SEPTEMBER 23-25 and OCTOBER 01-02, 2011 | CURATORIAL
DIGITAL FORMS – Demoscene \ Digital Culture in Real-Time (Part 1)
The demoscene represents one of the most colourful facets of digital culture. Musicians, graphic artists and coders (programmers) form groups and work on a demo, a computer program intended to show their personal skills and abilities in the most impressive way possible. When the demoscene developed out of the hacker scene in the 1980s, a digital youth culture was launched long before the internet had achieved such widespread use. In the beginning the aim was only to crack computer games and “liberate” them from their copy protection. Before they were copied onto floppy disks and spread to all over the world, an intro was then put onto them – just for the sake of showing pride in being more cunning than the software companies and professional programmers. It was not legal, of course. Over time however, the priorities changed. The intros which at first contained little more than a logo and a scrolling text became increasingly complex standalone pieces of work. The incentive behind this development then and now was and is to amaze others, to overcome apparently impossible technical challenges and to exhaust the limits of the hardware. Hence it is no surprise that there are demos for all systems which can be programmed, ranging from normal PCs to mobile telephones, game consoles such as Xbox, PlayStation and Gameboy, classic systems like Commodore 64, Amiga 500 and Atari, through to exotic examples such as the Tamagotchi.
Thanks to competition between various groups, demos have been subject to a high degree of evolutionary pressure so-to-speak in terms of technology and style. On the surface, by now they resemble video art and experimental music videos. However this comparison is misleading. While films as a rule can only play back their images or frames, demos are computer programs that generate these images for the exact moment – in real-time. Although numerous software companies and advertising agencies recruit their creative talent from this scene, up to now the general public has barely been aware of it. This may be due to the basic concept of the genre. Anyone looking for narrative cinema will not find it here. Instead the focus is on technology, design and the search for new visual forms of expression.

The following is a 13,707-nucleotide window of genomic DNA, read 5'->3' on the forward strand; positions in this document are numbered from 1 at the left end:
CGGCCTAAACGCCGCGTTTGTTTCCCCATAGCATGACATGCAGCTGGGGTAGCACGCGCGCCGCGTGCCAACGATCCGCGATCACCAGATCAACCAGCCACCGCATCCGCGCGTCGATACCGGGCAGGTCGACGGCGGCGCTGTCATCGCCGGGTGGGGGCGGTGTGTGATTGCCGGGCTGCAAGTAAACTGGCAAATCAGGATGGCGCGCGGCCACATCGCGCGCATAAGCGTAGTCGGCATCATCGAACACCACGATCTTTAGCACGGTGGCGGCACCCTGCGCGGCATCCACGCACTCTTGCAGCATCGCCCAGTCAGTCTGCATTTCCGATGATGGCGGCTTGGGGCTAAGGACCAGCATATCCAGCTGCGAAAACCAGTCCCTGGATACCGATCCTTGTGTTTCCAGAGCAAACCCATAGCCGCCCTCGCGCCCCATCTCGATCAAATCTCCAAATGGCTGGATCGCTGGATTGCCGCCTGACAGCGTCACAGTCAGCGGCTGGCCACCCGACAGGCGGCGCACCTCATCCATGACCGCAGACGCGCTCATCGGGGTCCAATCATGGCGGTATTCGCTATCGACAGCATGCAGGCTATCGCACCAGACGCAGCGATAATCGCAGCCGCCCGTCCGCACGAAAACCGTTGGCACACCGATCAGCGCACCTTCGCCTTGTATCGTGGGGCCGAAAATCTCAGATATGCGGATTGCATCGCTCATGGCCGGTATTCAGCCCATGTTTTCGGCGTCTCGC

Important Note: This program is not suitable for epileptics.
Curator’s Additional NOTE: Stefan Pautze (Felidae / Reflex) from Germany
In early 1998 I left the demoscene, as my group Reflex achieved everything that a Commodore 64 demo group could achieve. I was tired to be a part of a dying branch of the scene and I was tired to explain non-sceners why I spend so much time for my so called hobby. I wanted to have a wider audience for my graphic art and the traditional techniques like ink drawing and intaglio printing came more and more into the focus of my interest.
It took several years before I returned to the computer, producing an experimental short film called „Staubkaskade“ (The Cascade and its Dust), using a self developed software tool, mainly driven by my fascination for fractal geometry. By accident the result looked much more like a demo than an experimental short film. However, it performed well at festivals. To my very suprise hardly any festival or artist I met did ever hear anything about the demoscene before. It turned out that even a lot of the artists with focus on computer based art had no clue. Obviously demoscene and art scene behaved (and still behave) much like parallel worlds. On the one side the demoscene is mainly driven by technology, design and competition. On the other side many digital artworks have good concepts but lack the final technical sophistication.
I started to wonder if a programme about the demoscene would be accepted by the audience of a film festival. As a result of this process the Filmfest Dresden hosted the premiere of the first part of this programme in April 2010, followed by the backup_festival which hosted the premiere of the second part in May 2011 in Weimar.
Elements / Haujobb
4’46″ / Germany – Finland
Doomsday / Complex
5’28″ / Finland
Nine / Reflex
7′ / Germany – Denmark – Portugal – Finland
IX / Moppi Productions
4’24″ / Finland
Memories From the MCP / Brain Control
5’44″ / Germany – Hungary – UK – France
FR-055: 828 / Farbrausch
8’37″ / Germany
Life Force / Andromeda Software Development
8’18″ / UK
Chromosphere / SQNY
4’41″ / Denmark – Finland
Youscope / TVT
3′ / Finland
Stargazer / Orb & Andromeda
4’53″ / Norway – France
Syntax Party 2009 Invitation / Disaster Area
3’44″ / Australia
Elevated / TBC & RGBA
3’35″ / Denmark – Spain
Blunderbuss / Fairlight
2’22″ / UK – Spain